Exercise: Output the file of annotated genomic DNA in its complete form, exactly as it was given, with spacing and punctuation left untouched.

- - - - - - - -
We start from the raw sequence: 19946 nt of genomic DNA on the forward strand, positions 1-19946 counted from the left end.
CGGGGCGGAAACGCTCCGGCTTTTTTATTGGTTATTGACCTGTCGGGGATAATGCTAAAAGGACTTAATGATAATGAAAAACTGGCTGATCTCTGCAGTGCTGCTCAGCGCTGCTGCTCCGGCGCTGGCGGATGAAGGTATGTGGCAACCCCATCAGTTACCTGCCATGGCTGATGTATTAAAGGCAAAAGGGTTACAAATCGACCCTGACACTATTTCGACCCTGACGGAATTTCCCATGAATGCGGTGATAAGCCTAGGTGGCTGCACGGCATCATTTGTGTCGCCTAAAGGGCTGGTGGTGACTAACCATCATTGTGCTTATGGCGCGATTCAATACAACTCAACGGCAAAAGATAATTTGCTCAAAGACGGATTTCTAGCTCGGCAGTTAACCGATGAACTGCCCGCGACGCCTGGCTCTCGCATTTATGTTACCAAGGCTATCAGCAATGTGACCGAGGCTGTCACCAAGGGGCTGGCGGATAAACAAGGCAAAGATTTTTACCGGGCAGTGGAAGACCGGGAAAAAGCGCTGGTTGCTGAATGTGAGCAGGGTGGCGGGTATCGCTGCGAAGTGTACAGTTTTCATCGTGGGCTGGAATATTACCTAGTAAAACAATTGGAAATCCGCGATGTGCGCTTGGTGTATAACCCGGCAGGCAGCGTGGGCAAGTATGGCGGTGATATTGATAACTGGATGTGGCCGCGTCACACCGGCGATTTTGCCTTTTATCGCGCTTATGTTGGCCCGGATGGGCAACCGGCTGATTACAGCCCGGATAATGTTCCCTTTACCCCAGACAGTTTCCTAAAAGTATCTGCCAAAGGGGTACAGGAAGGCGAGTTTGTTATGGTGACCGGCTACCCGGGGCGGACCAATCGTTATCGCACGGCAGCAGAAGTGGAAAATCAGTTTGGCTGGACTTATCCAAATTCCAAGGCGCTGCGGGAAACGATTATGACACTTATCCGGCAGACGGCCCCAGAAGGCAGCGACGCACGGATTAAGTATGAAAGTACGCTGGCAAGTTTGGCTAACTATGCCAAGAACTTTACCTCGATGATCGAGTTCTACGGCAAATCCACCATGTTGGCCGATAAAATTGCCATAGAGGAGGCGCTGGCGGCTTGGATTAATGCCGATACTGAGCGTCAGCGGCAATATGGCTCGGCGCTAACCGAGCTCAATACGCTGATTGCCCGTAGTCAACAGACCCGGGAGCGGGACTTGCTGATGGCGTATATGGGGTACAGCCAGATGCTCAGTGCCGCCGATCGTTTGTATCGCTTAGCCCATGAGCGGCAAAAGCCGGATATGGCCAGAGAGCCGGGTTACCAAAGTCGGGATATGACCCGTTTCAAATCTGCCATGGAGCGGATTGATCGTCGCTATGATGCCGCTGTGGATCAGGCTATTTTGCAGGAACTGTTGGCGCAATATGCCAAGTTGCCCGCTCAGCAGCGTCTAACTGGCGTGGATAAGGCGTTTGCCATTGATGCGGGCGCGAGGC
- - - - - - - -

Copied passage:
We start from the raw sequence: 19946 nt of genomic DNA on the forward strand, positions 1-19946 counted from the left end.
CGGGGCGGAAACGCTCCGGCTTTTTTATTGGTTATTGACCTGTCGGGGATAATGCTAAAAGGACTTAATGATAATGAAAAACTGGCTGATCTCTGCAGTGCTGCTCAGCGCTGCTGCTCCGGCGCTGGCGGATGAAGGTATGTGGCAACCCCATCAGTTACCTGCCATGGCTGATGTATTAAAGGCAAAAGGGTTACAAATCGACCCTGACACTATTTCGACCCTGACGGAATTTCCCATGAATGCGGTGATAAGCCTAGGTGGCTGCACGGCATCATTTGTGTCGCCTAAAGGGCTGGTGGTGACTAACCATCATTGTGCTTATGGCGCGATTCAATACAACTCAACGGCAAAAGATAATTTGCTCAAAGACGGATTTCTAGCTCGGCAGTTAACCGATGAACTGCCCGCGACGCCTGGCTCTCGCATTTATGTTACCAAGGCTATCAGCAATGTGACCGAGGCTGTCACCAAGGGGCTGGCGGATAAACAAGGCAAAGATTTTTACCGGGCAGTGGAAGACCGGGAAAAAGCGCTGGTTGCTGAATGTGAGCAGGGTGGCGGGTATCGCTGCGAAGTGTACAGTTTTCATCGTGGGCTGGAATATTACCTAGTAAAACAATTGGAAATCCGCGATGTGCGCTTGGTGTATAACCCGGCAGGCAGCGTGGGCAAGTATGGCGGTGATATTGATAACTGGATGTGGCCGCGTCACACCGGCGATTTTGCCTTTTATCGCGCTTATGTTGGCCCGGATGGGCAACCGGCTGATTACAGCCCGGATAATGTTCCCTTTACCCCAGACAGTTTCCTAAAAGTATCTGCCAAAGGGGTACAGGAAGGCGAGTTTGTTATGGTGACCGGCTACCCGGGGCGGACCAATCGTTATCGCACGGCAGCAGAAGTGGAAAATCAGTTTGGCTGGACTTATCCAAATTCCAAGGCGCTGCGGGAAACGATTATGACACTTATCCGGCAGACGGCCCCAGAAGGCAGCGACGCACGGATTAAGTATGAAAGTACGCTGGCAAGTTTGGCTAACTATGCCAAGAACTTTACCTCGATGATCGAGTTCTACGGCAAATCCACCATGTTGGCCGATAAAATTGCCATAGAGGAGGCGCTGGCGGCTTGGATTAATGCCGATACTGAGCGTCAGCGGCAATATGGCTCGGCGCTAACCGAGCTCAATACGCTGATTGCCCGTAGTCAACAGACCCGGGAGCGGGACTTGCTGATGGCGTATATGGGGTACAGCCAGATGCTCAGTGCCGCCGATCGTTTGTATCGCTTAGCCCATGAGCGGCAAAAGCCGGATATGGCCAGAGAGCCGGGTTACCAAAGTCGGGATATGACCCGTTTCAAATCTGCCATGGAGCGGATTGATCGTCGCTATGATGCCGCTGTGGATCAGGCTATTTTGCAGGAACTGTTGGCGCAATATGCCAAGTTGCCCGCTCAGCAGCGTCTAACTGGCGTGGATAAGGCGTTTGCCATTGATGCGGGCGCGAGGC